Why is this? 

I believe it’s partly because we have focused too much on symbols of Christianity  rather than the underlying reality they represent. Christians have fought to place the Ten Commandments in courtrooms and Christmas Nativity scenes outside town halls. We have sued over public prayers and crosses in state parks. Schools have been dragged into court over prayer at football games and whether students should be allowed to post Bible verses on their banners.

Instead of spending time fighting the courts over our “religious rights”, I believe we need to go back to the basics of living as disciples of Christ and demonstrating the Gospel in tangible ways within our schools, workplaces and communities.

Instead of unifying believers, Christ has become a symbol of discontentment and divisiveness. Theologians publicly humiliate each other, pastors hatefully condemn those they disagree with and denominations are split over minor differences.

Professing Christians are now using Facebook and Twitter as platforms to spread hurtful comments, derogatory posts and vicious attacks and to spew degrading opinions and gossip—often without provocation. Accusations of being a “heretic” and “false prophet” are freely given to various individuals who simply have new, bold or different ideas.

While I would be happy to see the Ten Commandments back on the courthouse wall, the fight over symbolic issues is backfiring, alienating people from the truths of the Bible rather than attracting them to it. The kind of Christianity the world responds to is the authentic “love your neighbor” kind. This is something that can’t be legislated through court battles and neither can the courts stop it from spreading.

Jesus said, “By this all people will know that you are my disciples, if you have love for one another.” American Christians have forgotten how to dialogue and respectfully disagree. We’ve abandoned concepts like grace, humility and love and have devolved into critics instead of encouragers, instigators instead of peacemakers, debaters instead of friends, and reactionists instead of innovators.

Our fast-paced culture of celebrity worship and entertainment has trumped our ability to patiently meditate, pray and reflect. We ignore God’s meaningful truth in the Bible and instead clamor over hollywood celebrities and place Christian entertainers on pedestals as if they were gods to be worshiped!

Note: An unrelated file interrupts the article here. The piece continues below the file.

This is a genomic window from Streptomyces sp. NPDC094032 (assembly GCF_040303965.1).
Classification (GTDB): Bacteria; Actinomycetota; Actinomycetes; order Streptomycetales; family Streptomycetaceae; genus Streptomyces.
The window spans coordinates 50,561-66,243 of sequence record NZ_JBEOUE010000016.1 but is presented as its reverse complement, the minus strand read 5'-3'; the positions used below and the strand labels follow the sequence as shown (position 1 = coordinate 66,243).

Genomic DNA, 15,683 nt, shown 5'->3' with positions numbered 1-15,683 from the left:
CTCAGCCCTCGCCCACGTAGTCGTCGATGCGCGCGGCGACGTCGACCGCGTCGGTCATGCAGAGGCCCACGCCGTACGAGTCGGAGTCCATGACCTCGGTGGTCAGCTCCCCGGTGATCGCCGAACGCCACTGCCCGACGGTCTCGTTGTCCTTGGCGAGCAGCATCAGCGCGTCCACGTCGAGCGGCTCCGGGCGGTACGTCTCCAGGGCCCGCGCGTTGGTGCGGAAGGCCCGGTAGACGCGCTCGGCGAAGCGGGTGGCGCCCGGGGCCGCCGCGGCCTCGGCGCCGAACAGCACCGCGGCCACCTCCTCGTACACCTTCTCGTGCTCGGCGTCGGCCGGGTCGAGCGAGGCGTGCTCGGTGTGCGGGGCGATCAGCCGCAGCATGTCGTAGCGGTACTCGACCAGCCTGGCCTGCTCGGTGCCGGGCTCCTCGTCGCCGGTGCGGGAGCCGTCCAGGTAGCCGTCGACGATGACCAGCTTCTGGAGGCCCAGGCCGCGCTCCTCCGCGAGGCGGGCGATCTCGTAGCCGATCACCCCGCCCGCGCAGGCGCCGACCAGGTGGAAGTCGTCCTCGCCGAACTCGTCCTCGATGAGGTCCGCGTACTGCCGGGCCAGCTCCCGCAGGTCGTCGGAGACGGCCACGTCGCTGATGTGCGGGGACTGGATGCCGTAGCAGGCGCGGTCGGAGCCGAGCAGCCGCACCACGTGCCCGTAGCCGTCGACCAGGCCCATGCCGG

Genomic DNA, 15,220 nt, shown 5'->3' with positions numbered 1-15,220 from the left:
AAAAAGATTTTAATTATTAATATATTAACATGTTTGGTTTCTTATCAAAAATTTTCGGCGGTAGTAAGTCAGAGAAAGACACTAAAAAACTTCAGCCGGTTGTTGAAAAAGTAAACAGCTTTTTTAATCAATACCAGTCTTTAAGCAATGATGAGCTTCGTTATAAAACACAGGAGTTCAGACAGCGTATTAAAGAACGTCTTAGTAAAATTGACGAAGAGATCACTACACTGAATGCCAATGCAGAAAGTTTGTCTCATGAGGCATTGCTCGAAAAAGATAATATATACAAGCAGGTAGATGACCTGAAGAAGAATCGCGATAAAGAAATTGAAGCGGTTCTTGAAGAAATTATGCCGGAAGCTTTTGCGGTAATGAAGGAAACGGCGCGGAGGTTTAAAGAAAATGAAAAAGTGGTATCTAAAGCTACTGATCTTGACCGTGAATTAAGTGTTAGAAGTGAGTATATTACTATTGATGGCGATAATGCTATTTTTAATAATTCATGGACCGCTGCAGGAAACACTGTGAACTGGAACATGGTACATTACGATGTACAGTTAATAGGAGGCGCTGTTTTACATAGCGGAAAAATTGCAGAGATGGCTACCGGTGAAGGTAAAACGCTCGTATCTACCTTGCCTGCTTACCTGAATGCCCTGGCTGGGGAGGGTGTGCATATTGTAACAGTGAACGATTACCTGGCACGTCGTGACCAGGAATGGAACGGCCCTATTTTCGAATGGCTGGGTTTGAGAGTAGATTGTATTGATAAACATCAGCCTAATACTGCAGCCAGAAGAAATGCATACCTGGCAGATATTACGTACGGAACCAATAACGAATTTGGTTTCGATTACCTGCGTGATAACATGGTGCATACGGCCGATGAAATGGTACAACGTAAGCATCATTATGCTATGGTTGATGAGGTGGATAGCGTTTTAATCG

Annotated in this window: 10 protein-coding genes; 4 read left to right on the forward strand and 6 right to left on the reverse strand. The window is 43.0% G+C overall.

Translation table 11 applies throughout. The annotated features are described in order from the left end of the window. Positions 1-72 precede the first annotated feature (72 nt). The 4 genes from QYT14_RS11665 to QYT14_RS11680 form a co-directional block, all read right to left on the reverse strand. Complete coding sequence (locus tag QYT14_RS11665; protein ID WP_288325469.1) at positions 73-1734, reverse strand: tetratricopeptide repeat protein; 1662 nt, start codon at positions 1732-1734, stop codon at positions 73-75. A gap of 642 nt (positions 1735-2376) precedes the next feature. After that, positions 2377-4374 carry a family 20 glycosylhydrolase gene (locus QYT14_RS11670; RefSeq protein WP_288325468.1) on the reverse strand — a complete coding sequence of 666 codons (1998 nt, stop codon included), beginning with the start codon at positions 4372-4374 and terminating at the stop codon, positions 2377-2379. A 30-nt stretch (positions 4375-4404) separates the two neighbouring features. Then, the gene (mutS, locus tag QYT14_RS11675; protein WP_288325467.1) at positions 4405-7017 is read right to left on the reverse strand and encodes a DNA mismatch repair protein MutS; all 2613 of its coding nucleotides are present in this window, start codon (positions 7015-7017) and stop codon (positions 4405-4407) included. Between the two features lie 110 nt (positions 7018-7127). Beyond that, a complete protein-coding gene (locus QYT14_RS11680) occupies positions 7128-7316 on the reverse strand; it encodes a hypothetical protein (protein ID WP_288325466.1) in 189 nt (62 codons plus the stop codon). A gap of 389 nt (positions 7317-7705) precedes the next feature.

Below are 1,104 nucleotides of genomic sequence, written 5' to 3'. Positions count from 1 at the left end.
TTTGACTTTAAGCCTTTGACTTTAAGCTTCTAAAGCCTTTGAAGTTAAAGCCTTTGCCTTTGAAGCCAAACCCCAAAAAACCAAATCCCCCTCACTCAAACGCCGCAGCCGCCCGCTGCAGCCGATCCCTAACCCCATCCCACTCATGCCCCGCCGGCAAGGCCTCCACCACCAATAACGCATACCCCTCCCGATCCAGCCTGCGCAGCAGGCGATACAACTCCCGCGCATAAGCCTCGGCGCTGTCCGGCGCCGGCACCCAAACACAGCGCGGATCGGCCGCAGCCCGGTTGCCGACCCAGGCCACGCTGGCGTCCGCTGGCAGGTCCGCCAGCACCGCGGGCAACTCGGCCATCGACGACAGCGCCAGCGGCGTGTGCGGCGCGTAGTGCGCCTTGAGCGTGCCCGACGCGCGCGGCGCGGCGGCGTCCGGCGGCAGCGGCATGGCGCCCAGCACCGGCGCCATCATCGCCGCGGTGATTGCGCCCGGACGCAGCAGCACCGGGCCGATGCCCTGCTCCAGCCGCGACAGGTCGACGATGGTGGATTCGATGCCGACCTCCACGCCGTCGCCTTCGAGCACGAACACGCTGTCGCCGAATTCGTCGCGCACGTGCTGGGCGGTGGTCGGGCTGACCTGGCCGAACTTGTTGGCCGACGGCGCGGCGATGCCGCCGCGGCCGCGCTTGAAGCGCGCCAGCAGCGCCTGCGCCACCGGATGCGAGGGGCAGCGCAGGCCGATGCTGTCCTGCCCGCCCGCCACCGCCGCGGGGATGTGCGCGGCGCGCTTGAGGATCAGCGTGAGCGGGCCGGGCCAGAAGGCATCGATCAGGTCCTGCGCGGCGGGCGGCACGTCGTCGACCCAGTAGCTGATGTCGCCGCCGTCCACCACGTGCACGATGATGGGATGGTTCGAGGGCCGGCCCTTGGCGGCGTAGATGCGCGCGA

Today Christians have made salvation as simple as parroting a simple prayer. But we neglect to do what Jesus commanded us to do and have forgotten that our salvation cost him his very life! How different would the world be if Christians understood that our ultimate reward at the Resurrection is based on our actions—what we do, how we conduct our life, and how much we ministered to others—instead of offering this exceptionally generous “Get Out of Hell Free” card?

Jesus also said, “If you love me, you will keep my commandments.” (John 14:15) [See also John 14:21, John 14:23, John 15:10, and 2 John 1:6]

But today Christianity credits what you believe far above what you do. This idea is the reason that the Catholic church could consider itself to be Christian during the scourges of the Inquisition and other atrocities committed by them.

Years ago Keith Green caused a great stir among Christians when he published an article titled, “What’s Wrong With The Gospel?”

In it he writes, “Now, because of our dilemma in finding ourselves to be such numskulls, and seeing the demands of Jesus, we have invented some pretty interesting and caraaazzeey doctrines. Some Christians have said, “Well, when God looks at us, He doesn’t really see us anymore, He sees Jesus instead. And when there’s ever sin in our hearts, if God should happen to look at the wrong moment, He’ll see a smiling face of Jesus there, instead of seeing our sin. So God sees me as holy – even though I’m not! But…I really am…er, well, you know what I mean!” (I don’t happen to believe that God is that easily fooled, not even by Christians.)”

The apostle Paul wrote in Romans 2:13, “For it is not the hearers of the law who are righteous before God, but the doers of the law who will be justified.” You see, the Bible not only teaches us to love God and others, but that we are to obey His commandments as well!

Christianity is more than just a word that describes your culture. To be a true Christian you actually have to live a Christian life! “Be imitators of me, as I am of Christ.” (1 Corinthians 11:1) But if you attempt to debate this truth from the Bible, most believers will try to stop you. Because they want you to believe the way THEY believe. Some may preach, argue, get angry, and even threaten you. Why? It’s all written in their own Bible, but most won’t look it up.

I didn’t write the Bible. And I’m not responsible for what the Bible documents. I only read it and pass on what I have discovered. But no matter how often I emphasize this, people still tend to blame the messenger for the Bible’s content. And blame is  a no win game.

“For this commandment that I command you today is not too hard for you, neither is it far off. It is not in heaven, that you should say, ‘Who will ascend to heaven for us and bring it to us, that we may hear it and do it?’ Neither is it beyond the sea, that you should say, ‘Who will go over the sea for us and bring it to us, that we may hear it and do it?’ But the word is very near you. It is in your mouth and in your heart, so that you can do it. See, I have set before you today life and good, death and evil. If you obey the commandments of the LORD your God that I command you today, by loving the LORD your God, by walking in his ways, and by keeping his commandments and his statutes and his rules, then you shall live and multiply, and the LORD your God will bless you in the land that you are entering to take possession of it.” (Deuteronomy 30:11-16 Emphasis mine)